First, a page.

MAYV-related queries concerned above all the symptoms of the infectious disease. No query was related to preventive measures (either environmental or personal hygiene) that could be taken to reduce and mitigate its spreading. This undoubtedly constitutes a major gap in knowledge that public health workers and officials should fill, by providing and disseminating adequate information.
Specifically concerning Google Trends, its validity in complementing classic epidemiological and surveillance techniques and approaches has recently been questioned by some scholars. While there is a relatively huge body of literature reporting the feasibility of exploiting Google Trends in the field of digital epidemiology [, ], some scholars have criticized Google Trends, showing that it may be inaccurate in some cases, such as that of influenza surveillance [ , ]. Google Flu Trends, based on Google Trends for the epidemiological monitoring of influenza, has been publicly withdrawn, following different criticisms (Google Dengue Trends met a similar fate). On the other hand, Santillana and collaborators [ ] demonstrated that some techniques, inspired by data assimilation techniques, supervised machine learning, and artificial intelligence, could be applied to improve the reliability of Google Flu Trends.
Cervellin and colleagues , on the contrary, found that Google Trends was a scarcely reliable epidemiological tool in a variety of clinical settings, ranging from renal colic or epistaxis to mushroom poisoning, meningitis, Legionella pneumophila pneumonia, and Ebola fever.
Similarly, Tran and coworkers , searching Google Trends for “suicide” from 2004 to 2010 in the United States and Switzerland, and from 2004 to 2012 in Germany and Austria, found that Google Trends was not able to forecast national suicide rates.
Our study showed that media coverage resulted in seeking behavior and that this impact can be quantified using a multivariate regression model. This is in line with the findings of Segev and Baram-Tsabari , who found that ad hoc events or current concerns correlated better with media coverage than did general or well-established scientific terms. Indeed, MAYV, being an emerging virus, represents a relatively overlooked research field and only recently has caused severe public health problems and concerns, which have resulted both in increased media attention and coverage (as shown by Google News) and increased interest from the scientific community (as shown by the bibliometric data), as well as in higher search volumes from the public (as shown by Google Trends).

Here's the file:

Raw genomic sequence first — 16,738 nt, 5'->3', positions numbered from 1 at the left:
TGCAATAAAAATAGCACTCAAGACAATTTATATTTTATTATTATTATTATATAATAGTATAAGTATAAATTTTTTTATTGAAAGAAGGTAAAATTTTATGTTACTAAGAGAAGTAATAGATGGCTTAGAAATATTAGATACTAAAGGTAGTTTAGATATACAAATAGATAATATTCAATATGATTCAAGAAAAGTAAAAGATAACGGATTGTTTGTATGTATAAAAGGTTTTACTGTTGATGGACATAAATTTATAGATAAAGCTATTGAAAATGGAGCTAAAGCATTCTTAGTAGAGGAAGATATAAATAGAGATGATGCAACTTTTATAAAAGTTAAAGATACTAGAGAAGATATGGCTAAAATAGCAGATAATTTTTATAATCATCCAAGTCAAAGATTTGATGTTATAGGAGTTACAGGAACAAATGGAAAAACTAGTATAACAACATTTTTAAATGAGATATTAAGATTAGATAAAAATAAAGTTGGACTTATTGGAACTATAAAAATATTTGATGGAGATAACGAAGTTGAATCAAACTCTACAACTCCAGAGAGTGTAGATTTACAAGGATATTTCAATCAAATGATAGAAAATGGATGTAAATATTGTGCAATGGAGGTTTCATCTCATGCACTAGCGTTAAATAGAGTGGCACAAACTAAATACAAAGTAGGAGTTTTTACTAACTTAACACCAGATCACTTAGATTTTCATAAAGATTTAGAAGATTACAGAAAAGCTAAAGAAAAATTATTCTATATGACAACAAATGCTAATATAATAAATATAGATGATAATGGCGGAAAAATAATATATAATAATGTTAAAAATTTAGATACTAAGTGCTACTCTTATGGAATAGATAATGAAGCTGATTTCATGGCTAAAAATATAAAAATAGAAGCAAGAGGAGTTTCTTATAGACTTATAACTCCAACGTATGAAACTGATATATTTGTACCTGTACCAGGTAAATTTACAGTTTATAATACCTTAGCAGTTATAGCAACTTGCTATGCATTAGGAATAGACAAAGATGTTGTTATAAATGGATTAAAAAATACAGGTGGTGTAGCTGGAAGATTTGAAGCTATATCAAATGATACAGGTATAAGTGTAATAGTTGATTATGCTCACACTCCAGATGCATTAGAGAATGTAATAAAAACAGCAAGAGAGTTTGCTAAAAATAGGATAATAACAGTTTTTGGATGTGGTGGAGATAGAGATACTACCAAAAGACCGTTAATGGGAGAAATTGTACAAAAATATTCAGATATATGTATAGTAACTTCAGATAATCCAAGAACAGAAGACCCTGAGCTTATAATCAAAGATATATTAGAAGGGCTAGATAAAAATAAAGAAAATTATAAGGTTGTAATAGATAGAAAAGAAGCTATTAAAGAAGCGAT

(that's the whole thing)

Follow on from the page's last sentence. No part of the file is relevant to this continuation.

Strengths and Limitations
This study has some strengths, including the systematic search of MAYV-related queries and the novelty of the investigation, being the first, to the best of our knowledge, to address the topic of the relationship between MAYV and information and communication technologies (ICTs).
However, our investigation is not without limitations. The major drawback is that Google Trends returns relative, normalized values instead of providing scholars with absolute, raw figures that can be further handled, refined, and statistically processed. A second shortcoming is the digital divide, in that Google Trends captures only that segment of the population that actively uses the new ICTs and devices. However, this segment is constantly growing and increasing. A third drawback is that, when using Google Trends, only Google-based searches and queries can be tracked and monitored. On the other hand, Google is the most commonly used search engine worldwide.
MAYV, an arthropod-borne virus, has always circulated in South America. Its recent appearance in the Caribbean has been a source of concern, which has resulted in a burst of Internet queries. While Google Trends cannot be used to perform real-time epidemiological surveillance of MAYV, it can be exploited to capture the public reaction to outbreaks, in terms of worries, and knowledge needs and gaps . Public health workers and officials should be aware that they can use Google Trends to easily track and monitor public reaction and popular perceptions, and use ICTs to communicate with users, reassure them about their concerns, and empower them in making decisions affecting their health [ - ].
Further studies in the field are needed, especially using other ICTs and social media or networks, such as Twitter, Facebook, or Instagram, as well as carrying out a content analysis of MAYV-related digital material. Moreover, techniques for correcting and revising Google Trends should be systematically explored, for example, correlating Web searches with environmental parameters (such as rainfall, temperature, or weather), which are well known to have an impact on the epidemiology of neglected tropical infectious diseases.
The authors wish to thank Mr Abed El Rahman Wattad for help in preparing the Table of Contents image.
Conflicts of Interest
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|ICTs: information and communication technologies|
|MAYV: Mayaro virus|
|RSV: relative search volume|
Edited by G Eysenbach; submitted 07.10.17; peer-reviewed by M Martini, G Dini, I Barberis, M Behzadifar; comments to author 10.10.17; revised version received 12.10.17; accepted 12.10.17; published 01.12.17
©Mohammad Adawi, Nicola Luigi Bragazzi, Abdulla Watad, Kassem Sharif, Howard Amital, Naim Mahroum. Originally published in JMIR Public Health and Surveillance (http://publichealth.jmir.org), 01.12.2017.